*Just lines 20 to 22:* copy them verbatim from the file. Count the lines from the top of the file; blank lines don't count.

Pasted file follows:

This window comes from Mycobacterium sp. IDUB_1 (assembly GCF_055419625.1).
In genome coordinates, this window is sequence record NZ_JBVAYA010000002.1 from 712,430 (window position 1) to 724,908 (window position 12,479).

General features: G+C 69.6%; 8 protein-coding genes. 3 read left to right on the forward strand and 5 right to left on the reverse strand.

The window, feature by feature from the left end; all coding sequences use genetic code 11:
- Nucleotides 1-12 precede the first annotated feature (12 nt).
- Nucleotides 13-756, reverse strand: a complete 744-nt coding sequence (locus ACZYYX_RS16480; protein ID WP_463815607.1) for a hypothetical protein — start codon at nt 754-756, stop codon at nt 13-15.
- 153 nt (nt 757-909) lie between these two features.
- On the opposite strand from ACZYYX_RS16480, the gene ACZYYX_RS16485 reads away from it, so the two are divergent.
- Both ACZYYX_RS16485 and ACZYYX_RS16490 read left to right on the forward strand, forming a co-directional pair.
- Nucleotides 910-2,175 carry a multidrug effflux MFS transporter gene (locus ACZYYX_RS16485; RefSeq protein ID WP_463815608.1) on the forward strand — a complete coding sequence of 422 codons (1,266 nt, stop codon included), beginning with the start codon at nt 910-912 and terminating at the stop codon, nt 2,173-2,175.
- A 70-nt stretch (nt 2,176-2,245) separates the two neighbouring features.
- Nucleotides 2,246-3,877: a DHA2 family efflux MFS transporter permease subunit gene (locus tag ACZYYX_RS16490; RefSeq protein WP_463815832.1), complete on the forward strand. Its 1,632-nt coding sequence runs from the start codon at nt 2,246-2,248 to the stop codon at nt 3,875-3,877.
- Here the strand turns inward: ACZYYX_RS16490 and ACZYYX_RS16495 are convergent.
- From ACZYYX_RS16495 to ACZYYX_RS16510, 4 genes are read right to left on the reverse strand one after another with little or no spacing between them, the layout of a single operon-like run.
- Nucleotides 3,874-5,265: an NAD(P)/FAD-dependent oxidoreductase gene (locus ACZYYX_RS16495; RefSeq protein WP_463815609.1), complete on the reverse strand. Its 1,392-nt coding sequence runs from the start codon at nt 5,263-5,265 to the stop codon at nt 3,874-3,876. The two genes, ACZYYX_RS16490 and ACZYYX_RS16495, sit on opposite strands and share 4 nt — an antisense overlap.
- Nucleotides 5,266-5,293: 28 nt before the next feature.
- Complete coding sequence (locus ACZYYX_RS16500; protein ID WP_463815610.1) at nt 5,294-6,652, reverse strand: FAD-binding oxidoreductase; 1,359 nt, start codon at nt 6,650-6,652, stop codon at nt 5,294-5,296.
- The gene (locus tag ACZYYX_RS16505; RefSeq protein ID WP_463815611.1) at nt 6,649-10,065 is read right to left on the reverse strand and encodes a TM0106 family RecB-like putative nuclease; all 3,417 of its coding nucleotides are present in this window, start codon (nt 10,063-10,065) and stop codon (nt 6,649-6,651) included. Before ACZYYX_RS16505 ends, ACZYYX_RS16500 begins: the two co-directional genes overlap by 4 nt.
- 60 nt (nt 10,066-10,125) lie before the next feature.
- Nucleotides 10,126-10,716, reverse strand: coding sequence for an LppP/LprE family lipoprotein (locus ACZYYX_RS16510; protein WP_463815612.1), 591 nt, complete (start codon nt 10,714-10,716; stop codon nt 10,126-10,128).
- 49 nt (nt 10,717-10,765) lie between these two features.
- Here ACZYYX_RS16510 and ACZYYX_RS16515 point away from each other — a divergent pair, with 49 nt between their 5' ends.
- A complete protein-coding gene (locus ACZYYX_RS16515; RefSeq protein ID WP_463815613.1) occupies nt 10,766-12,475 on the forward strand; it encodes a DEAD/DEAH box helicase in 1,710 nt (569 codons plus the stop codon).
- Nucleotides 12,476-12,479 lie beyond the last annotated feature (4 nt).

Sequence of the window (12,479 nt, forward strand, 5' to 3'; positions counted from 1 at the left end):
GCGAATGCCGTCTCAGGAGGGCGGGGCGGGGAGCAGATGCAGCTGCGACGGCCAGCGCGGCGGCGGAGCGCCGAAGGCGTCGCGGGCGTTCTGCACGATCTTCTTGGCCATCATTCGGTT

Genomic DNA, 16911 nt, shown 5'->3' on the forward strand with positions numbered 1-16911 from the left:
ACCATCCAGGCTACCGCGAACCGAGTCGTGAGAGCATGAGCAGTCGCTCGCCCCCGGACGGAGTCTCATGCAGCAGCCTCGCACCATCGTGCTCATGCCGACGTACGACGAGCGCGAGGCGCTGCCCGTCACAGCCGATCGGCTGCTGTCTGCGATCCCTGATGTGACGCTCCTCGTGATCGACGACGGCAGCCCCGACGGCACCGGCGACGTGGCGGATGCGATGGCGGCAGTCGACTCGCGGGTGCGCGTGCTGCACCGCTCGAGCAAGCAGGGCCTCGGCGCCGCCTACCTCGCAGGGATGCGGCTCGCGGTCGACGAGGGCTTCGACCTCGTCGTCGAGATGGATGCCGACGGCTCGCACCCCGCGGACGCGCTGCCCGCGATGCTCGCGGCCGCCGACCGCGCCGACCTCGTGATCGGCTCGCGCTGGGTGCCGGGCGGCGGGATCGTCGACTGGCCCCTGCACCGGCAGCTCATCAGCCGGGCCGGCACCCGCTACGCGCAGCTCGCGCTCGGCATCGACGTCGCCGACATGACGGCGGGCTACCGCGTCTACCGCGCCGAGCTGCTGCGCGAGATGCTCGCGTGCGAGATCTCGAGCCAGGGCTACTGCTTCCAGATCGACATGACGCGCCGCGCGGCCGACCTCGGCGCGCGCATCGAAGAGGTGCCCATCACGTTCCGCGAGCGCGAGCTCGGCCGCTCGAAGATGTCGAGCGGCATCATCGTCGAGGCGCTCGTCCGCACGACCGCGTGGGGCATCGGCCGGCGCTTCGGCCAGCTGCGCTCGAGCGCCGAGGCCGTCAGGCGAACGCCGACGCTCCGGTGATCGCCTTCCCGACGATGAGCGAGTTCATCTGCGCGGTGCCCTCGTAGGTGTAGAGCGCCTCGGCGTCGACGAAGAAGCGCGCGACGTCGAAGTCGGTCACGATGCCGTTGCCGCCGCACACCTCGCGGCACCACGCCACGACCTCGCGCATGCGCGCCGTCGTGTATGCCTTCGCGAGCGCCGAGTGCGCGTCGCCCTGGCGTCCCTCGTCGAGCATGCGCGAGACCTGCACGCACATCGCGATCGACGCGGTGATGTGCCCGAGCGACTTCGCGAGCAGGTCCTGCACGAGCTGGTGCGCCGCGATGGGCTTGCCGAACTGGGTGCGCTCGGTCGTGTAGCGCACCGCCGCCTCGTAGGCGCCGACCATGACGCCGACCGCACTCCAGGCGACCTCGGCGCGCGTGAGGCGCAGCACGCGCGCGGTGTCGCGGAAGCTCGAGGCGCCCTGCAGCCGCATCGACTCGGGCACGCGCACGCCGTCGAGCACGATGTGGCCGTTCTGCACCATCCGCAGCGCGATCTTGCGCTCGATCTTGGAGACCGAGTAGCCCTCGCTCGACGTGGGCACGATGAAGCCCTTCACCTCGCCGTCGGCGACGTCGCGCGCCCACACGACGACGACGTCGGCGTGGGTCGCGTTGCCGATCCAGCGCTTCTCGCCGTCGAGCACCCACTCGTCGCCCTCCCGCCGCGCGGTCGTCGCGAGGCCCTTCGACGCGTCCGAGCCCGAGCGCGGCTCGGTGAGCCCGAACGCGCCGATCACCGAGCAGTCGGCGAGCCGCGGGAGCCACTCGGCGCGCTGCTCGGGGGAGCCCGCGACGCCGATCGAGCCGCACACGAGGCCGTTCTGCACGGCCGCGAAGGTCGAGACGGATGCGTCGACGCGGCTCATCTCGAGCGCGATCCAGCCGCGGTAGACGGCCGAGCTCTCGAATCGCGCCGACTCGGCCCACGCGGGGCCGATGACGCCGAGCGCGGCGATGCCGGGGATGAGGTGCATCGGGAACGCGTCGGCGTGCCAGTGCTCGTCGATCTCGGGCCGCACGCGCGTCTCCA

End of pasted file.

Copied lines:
- Nucleotides 10,126-10,716, reverse strand: coding sequence for an LppP/LprE family lipoprotein (locus ACZYYX_RS16510; protein WP_463815612.1), 591 nt, complete (start codon nt 10,714-10,716; stop codon nt 10,126-10,128).
- 49 nt (nt 10,717-10,765) lie between these two features.
- Here ACZYYX_RS16510 and ACZYYX_RS16515 point away from each other — a divergent pair, with 49 nt between their 5' ends.